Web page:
Competitive Edge

September 22nd, 2021

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Ocean Freight Market Update

Europe –> North America:

Rates: Expect October 1st GRI.
Space: Limited – Expect some delays to US South East. Long Beach is highly congested, as of 9/21, over 42 vessels are waiting at bay.
Capacity: Tight – Fewer bookings to inland rail ramp destinations
TIPS: With capacity tight, it is recommended to book on premium services. Recommend to book 4-5 weeks in advance. Work on obtaining booking before 10/1 for best rates.

North America –> Asia:

Rates: October 1st GRI for some carriers.
Space: Space is slowly opening; however port congestion is making things difficult.
Capacity: Steady for Standard Containers.
TIPS: Looking into re-routing options may be helpful to avoid port congestion at LGB and OAK. Seattle and Texas may be good alternatives for your cargo.

Asia -> North America

Rates: No October GRI expected – high potential that rates will begin stepping down in October. Space is opening, especially from key ports that were previously overwhelmed.

Space: port congestion is lessening.

Equipment Availability: near-normal conditions, except limited 45HC availability TIPS: Space is still available for containers before the Golden Week Holiday shutdown (October 1-7). Be aware of the ripple effect at US ports/rail ramps from the Chinese pause/resumption in production and shipping.

Freight News

Overcharging on containers being addressed with new container fee rules

Federal regulators are considering new rules related to fees being imposed by ocean carriers for the use of their containers by shippers. The Federal Maritime Commission is looking for input from the public on two questions:

  1. Should the commission require ocean common carriers and marine terminal operators to include certain minimum information on or with demurrage and detention billings?
  2. Should the commission require carriers and marine terminal operators to adhere to certain practices regarding the timing of demurrage and detention billings?

Commissioner Carl Bentzel, who voted in favor of a rule that would impose the above requirements stated, “Carriers and marine terminal operators should not be charging demurrage or detention caused as a result of their own operational challenges, but on the other hand, shippers also need to pick up cargo left on-dock on a timely basis.” FW

The FMC released a policy statement, on the ability of shippers, truckers, and others to get reparations for conduct by carriers and marine terminal operators that violates the U.S. Shipping Act, including actions related to demurrage and detention. The statement goes over and guides on carrier retaliation, who may file a complaint with the commission, and when attorney fees can be imposed on parties that do not prevail in complaint. FW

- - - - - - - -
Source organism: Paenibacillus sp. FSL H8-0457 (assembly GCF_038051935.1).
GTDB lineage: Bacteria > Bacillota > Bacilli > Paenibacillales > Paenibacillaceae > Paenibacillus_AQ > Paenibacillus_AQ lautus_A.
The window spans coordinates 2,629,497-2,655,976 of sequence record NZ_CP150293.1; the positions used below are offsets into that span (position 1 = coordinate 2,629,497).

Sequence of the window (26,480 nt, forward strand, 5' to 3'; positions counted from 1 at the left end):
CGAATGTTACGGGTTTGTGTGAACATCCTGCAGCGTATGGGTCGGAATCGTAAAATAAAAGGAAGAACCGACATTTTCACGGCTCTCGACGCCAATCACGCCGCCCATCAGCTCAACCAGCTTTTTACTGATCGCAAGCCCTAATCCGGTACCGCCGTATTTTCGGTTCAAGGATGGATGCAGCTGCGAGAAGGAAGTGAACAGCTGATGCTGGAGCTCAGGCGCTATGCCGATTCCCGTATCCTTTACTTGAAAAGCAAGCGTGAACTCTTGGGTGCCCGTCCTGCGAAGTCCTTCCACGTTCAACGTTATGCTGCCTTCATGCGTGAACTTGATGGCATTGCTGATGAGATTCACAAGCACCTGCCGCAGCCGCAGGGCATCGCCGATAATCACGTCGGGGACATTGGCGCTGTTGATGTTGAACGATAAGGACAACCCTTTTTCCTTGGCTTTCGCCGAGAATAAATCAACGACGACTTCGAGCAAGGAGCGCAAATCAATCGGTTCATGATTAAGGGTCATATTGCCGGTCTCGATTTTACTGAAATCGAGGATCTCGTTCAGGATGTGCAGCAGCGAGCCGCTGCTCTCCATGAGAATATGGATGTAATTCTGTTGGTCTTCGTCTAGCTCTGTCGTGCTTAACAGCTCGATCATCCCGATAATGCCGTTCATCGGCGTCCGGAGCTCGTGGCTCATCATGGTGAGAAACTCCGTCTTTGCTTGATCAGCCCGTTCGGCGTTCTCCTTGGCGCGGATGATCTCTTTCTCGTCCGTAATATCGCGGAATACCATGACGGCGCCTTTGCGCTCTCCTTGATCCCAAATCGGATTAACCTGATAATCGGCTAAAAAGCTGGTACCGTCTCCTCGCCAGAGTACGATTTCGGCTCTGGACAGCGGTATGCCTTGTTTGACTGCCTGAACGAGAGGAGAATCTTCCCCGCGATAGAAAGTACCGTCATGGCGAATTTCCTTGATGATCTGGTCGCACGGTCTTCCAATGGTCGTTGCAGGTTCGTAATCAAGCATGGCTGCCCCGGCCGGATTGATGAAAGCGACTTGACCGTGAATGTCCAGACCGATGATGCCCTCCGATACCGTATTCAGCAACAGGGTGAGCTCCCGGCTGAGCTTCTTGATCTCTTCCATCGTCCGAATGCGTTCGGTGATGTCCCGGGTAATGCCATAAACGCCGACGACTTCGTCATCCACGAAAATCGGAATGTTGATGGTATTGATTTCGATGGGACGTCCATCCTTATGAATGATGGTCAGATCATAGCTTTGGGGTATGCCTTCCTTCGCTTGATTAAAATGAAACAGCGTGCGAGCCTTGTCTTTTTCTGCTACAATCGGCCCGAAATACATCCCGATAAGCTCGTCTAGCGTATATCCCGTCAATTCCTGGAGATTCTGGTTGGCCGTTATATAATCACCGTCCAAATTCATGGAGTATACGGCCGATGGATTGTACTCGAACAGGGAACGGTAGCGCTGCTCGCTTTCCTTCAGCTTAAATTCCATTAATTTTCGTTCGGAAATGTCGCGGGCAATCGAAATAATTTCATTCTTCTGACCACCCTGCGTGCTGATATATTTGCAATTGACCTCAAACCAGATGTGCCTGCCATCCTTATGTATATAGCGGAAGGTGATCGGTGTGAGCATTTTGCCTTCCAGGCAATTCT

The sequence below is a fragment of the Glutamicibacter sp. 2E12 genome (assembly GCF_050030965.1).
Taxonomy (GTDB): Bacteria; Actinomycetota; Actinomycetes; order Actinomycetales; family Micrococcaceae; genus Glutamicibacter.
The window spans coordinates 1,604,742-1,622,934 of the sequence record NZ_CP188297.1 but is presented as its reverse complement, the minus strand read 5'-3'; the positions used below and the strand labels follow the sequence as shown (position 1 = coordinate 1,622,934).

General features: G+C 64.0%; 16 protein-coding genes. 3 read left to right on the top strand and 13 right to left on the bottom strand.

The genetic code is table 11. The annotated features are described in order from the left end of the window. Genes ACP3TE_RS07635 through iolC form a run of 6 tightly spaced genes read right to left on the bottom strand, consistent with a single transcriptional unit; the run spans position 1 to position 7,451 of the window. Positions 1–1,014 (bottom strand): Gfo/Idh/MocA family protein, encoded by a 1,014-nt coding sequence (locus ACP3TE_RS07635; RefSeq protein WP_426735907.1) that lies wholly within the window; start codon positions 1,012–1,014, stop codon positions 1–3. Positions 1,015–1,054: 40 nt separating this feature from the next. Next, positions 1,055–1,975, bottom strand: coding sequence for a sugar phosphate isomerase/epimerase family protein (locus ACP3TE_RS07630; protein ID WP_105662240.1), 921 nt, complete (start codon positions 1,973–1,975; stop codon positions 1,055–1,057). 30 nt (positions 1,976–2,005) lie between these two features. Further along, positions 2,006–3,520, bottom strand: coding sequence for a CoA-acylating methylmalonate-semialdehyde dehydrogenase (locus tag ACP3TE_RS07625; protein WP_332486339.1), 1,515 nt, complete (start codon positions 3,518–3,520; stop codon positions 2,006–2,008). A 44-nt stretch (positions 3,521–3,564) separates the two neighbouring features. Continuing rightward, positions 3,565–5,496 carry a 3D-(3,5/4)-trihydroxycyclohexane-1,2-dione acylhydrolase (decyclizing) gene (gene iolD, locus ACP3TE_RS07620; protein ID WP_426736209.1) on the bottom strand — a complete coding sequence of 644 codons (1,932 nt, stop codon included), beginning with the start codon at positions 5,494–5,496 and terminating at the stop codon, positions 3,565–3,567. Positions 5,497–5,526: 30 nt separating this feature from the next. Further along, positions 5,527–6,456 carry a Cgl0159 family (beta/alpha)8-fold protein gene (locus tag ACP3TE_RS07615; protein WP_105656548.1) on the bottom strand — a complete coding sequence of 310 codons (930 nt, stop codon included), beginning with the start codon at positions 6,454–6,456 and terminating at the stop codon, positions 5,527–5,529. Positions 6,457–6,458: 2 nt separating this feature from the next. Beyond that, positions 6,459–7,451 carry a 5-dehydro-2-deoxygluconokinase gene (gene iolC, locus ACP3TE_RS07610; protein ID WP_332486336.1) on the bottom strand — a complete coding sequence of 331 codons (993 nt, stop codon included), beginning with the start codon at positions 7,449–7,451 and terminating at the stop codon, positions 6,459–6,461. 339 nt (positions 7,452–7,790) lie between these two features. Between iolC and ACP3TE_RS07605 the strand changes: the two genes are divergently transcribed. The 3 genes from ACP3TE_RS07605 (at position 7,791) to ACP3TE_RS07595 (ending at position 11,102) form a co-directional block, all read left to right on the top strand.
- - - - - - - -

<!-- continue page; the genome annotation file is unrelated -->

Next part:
In an attempt to fix container backlog, LA/LB Ports expanding night and weekend hours

The ports of Los Angeles and Long Beach on Friday announced they plan on extending their operating hours at truck gates in an effort to reduce a massive backlog of containers plugging up retail, manufacturing, and agricultural supply chains. According to Freightwaves the plan would be for drayage trucks to retrieve and return containers at night. The port is also in the process of putting together a weekend gate program that will operate on a trial basis, named Accelerate Cargo LA.

What’s left unanswered is who would bear the cost, and how will the extra access be carried out. American Shipper  spoke with Long Beach Deputy Director Noel Hacegaba who said the initiative is designed to cover the hours between 2 a.m. and 7 a.m. PDT. They plan to provide details early next week about how the new programs will work and be paid for.

The alternative is to pre-pull containers to a secure storage yard, but that is more expensive as it requires two truck moves and extra days of chassis leasing. Peter Friedmann, executive director of the Agriculture Transportation Coalition says throwing up night gates with little notice, makes it impossible for truckers to plan their days within hours-of-service- limits. If there were universal regular extended hours, carriers and warehouses would be able to plan their operations better.

Port authorities say they will steadily promote the off-peak gates to shippers and work closely with the trucking community to ensure drivers understand how to take advantage of non-peak times. Now, realistically how much of an impact will this have on the backlog of containers? The answer remains to be seen but it is an important first start in addressing these issues.

Blog Of The Week

Surprising Surplus of Empty Containers at Long Beach Ocean Port

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